I have cherished memories of holiday meals from my childhood. Certain foods were always on the table for Thanksgiving and Christmas, and it just wasn’t a festive spread without them. Pumpkin pie for dessert was a must. But that was many years ago and about 8,000 kilometers across the Atlantic Ocean, and the pie I bake today is quite different from the one my mother made.Read more: What happened to my pumpkin pie?
Pumpkins originally come from America. Although first imported to Europe centuries ago, they were not always as popular as they are now, particularly in Germany. Also, Germany was not nearly as Americanized several decades ago as it is today. There were virtually no breakfast cereals on the shelves, hardly any American candy, fewer processed foods, and the basic ingredient for pumpkin pie was missing, too.
You might think that ingredient would be pumpkin, which is very wholesome of you and I encourage you to keep up your unprocessed diet principle of “no trash.” But when I was growing up, processed foods were all the rage. So in my family, we used what most people did to make pumpkin pie, lovingly referred to as “pumpkin stuff,” which was canned pumpkin. You just had to open the can (which we did with our automatic can opener, of course; wouldn’t want to exert too much effort for something we’re putting in our bodies), add spices, eggs, and condensed milk, pour it into a pie shell and bake it.
Welcome to 1970s American cuisine. It was a culinary Wild West of pre-packaged food, ready-made ingredients and unresearched chemicals. Yee-hah!
But not only did Germany have no pumpkin mix, they didn’t even have pumpkins. This is hard to fathom today, looking at the roadside tables here piled high with the giant orange fruit, just like in the U.S. It’s easy for me to wax nostalgic while standing at one of these tables, remembering the pumpkin patches at home—right up until a BMW or Mercedes roars up beside me, interrupting my reverie. This is Germany after all.
The large-scale cultivation of pumpkins became noticeable here at some point in the 1990s. But this was not to satisfy my craving for pumpkin pie but rather to bolster a growing Halloween tradition. There was money to be made. I quickly learned how to bake a pumpkin for a pie—and was embarrassed to discover how easy it was.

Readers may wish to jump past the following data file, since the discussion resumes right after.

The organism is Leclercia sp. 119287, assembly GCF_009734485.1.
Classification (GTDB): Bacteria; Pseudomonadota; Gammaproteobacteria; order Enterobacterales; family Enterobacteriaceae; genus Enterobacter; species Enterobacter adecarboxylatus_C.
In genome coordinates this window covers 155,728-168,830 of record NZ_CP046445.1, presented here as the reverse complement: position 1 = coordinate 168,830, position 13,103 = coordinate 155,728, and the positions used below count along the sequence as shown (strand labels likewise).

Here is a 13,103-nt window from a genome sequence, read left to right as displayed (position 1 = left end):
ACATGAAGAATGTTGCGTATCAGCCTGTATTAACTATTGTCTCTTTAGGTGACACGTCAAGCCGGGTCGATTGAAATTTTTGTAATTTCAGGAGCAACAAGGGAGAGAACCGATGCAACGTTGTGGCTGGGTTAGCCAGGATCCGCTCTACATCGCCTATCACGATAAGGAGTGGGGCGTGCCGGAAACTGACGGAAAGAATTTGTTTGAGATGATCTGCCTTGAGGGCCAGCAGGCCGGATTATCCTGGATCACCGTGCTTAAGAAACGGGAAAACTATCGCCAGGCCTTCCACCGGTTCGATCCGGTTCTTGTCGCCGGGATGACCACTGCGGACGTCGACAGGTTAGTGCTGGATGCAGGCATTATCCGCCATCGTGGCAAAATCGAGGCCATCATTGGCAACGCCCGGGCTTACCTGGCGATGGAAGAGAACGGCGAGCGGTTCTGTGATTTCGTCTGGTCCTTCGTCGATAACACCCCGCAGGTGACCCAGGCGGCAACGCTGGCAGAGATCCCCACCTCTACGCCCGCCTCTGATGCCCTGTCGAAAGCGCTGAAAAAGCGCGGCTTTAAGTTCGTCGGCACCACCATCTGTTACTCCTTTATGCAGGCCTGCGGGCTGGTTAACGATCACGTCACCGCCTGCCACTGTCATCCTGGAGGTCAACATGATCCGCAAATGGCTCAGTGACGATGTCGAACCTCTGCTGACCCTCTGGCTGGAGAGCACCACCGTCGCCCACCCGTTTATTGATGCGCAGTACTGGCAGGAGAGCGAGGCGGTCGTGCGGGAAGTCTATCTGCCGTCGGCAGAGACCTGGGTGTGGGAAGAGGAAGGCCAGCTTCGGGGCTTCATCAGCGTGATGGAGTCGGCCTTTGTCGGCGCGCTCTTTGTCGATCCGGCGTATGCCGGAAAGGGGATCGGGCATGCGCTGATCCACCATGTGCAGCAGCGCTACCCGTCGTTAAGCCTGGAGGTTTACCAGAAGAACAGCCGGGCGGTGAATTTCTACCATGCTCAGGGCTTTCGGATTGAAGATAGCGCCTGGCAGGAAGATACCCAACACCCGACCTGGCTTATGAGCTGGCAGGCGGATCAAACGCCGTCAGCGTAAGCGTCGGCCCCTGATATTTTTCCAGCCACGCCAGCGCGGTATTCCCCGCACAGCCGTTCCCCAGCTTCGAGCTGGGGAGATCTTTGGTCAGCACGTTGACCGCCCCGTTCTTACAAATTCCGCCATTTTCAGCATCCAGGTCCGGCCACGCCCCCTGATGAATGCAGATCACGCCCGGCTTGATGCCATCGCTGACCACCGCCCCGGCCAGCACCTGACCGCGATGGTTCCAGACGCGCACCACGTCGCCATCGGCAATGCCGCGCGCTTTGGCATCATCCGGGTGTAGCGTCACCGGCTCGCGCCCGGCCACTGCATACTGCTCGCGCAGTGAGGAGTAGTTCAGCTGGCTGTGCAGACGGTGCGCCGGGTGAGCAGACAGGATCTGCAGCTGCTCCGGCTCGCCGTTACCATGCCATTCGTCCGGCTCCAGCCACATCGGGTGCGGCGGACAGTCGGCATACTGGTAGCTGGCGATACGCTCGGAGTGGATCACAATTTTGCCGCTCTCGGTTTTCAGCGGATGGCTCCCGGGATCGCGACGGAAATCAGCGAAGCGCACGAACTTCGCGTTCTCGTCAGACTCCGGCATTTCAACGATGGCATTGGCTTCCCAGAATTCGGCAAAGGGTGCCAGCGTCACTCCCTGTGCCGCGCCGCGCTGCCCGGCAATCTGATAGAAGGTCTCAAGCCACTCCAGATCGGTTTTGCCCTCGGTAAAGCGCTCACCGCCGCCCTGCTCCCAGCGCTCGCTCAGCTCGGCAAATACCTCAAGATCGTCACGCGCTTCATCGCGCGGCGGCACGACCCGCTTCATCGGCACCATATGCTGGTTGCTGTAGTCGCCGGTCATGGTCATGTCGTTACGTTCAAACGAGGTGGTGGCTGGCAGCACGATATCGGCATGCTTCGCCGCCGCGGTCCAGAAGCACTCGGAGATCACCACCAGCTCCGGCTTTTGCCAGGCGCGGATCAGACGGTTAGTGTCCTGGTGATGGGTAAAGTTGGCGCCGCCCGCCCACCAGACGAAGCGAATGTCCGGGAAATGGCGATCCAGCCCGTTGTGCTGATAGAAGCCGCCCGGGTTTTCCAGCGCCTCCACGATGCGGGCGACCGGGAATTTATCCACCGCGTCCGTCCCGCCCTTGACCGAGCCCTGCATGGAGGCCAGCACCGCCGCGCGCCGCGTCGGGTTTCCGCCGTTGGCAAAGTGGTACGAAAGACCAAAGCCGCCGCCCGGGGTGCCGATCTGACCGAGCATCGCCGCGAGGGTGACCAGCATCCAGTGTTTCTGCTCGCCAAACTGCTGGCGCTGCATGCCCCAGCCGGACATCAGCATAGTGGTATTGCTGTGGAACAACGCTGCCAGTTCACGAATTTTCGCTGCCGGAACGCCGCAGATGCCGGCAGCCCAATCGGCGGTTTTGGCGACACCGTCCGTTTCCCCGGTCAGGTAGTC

Feeling smug about this new expertise, during an October visit to my sister one year, I encouraged her to bake her Halloween pumpkin, too, instead of letting it rot on the front porch as usual. She thought I was out of my mind and told me so, inviting me with a sneer to do it myself.
“I’ll show her,” I thought. Not only did I bake it, I pureed it, divided it up into the cups of a muffin tin for freezing, then removed the frozen portions and stored them in a plastic bag. These would be perfect for use in pie or soup. Martha Stewart would have been proud. My 1970s-style-cooking mother would have been perplexed at all the effort.
But what I did not consider was my father, who was living with my sister at the time. Alone during the day, he would fix meals by scrounging around in the kitchen to see if there were any leftovers. After all, it’s a dad’s job to eat these leftovers—God forbid they learn how to cook mere decades after separating from their wives—and my father took that duty very seriously.
Now, what you must understand is that this was a man who insisted on eating burnt toast, which was fine, once you scraped off the ashes, even if what remained was only a third of the toast. He also made jumbo-sized bowls of popcorn that he would feed off of for a week, right down to the last stale kernel. In short, he was not the kind of person who questions food.
When my sister came home from work one day, he mentioned his latest culinary foray in her kitchen.
“Those muffins sure are funny tasting.”
“Muffins? What muffins?”
“The pumpkin muffins. The ones in the freezer.”
He had taken a frozen blob of pumpkin puree out of the bag, microwaved it, and wondered why the “muffin” melted. It was shaped like a muffin; therefore it must have been a muffin. It’s a testament to how one can be fooled by outward appearances, and to my father’s deep-seated certainty that anything in the freezer is edible, as is. He, too, was holding on to his 1970s mentality that all foods were ready to eat. The idea that something might require further preparation was foreign to him, especially if it required his involvement in that preparation.
My sister took several minutes to stop laughing.
That was years ago. Since then, I have refined my pumpkin pie art. Not only do I not use canned pumpkin, I have also graduated from making pumpkin pies with bright orange jack-o’-lantern pumpkins to using butternut squash, which is even better.
Another food item I sorely missed after leaving the U.S. was Campbell’s pea soup, the famous brand immortalized by Andy Warhol. My family ate a lot of different kinds of Campbell’s soup, four cans per meal for our family of seven (again, opened using the electric can opener, of course). Not finding any reasonable substitute here, I decided to make it myself. It was good, but it still didn’t seem quite right. It just didn’t compare with the original.
In a grocery store on a U.S. trip a few years later, I spotted my beloved Campbell’s pea soup on the shelf. My early memories came flooding back. I immediately bought a can. What a treat this would be, my favorite soup.
It was disgusting. I couldn’t stand it. Turned out my homemade pea soup was much better.
It’s a shame that I tried it again after all those years. It would have been better to preserve the positive memory of its taste in my mind, just like in the old advertising jingle:
That’s what Campbell’s soups are
Or not, I guess.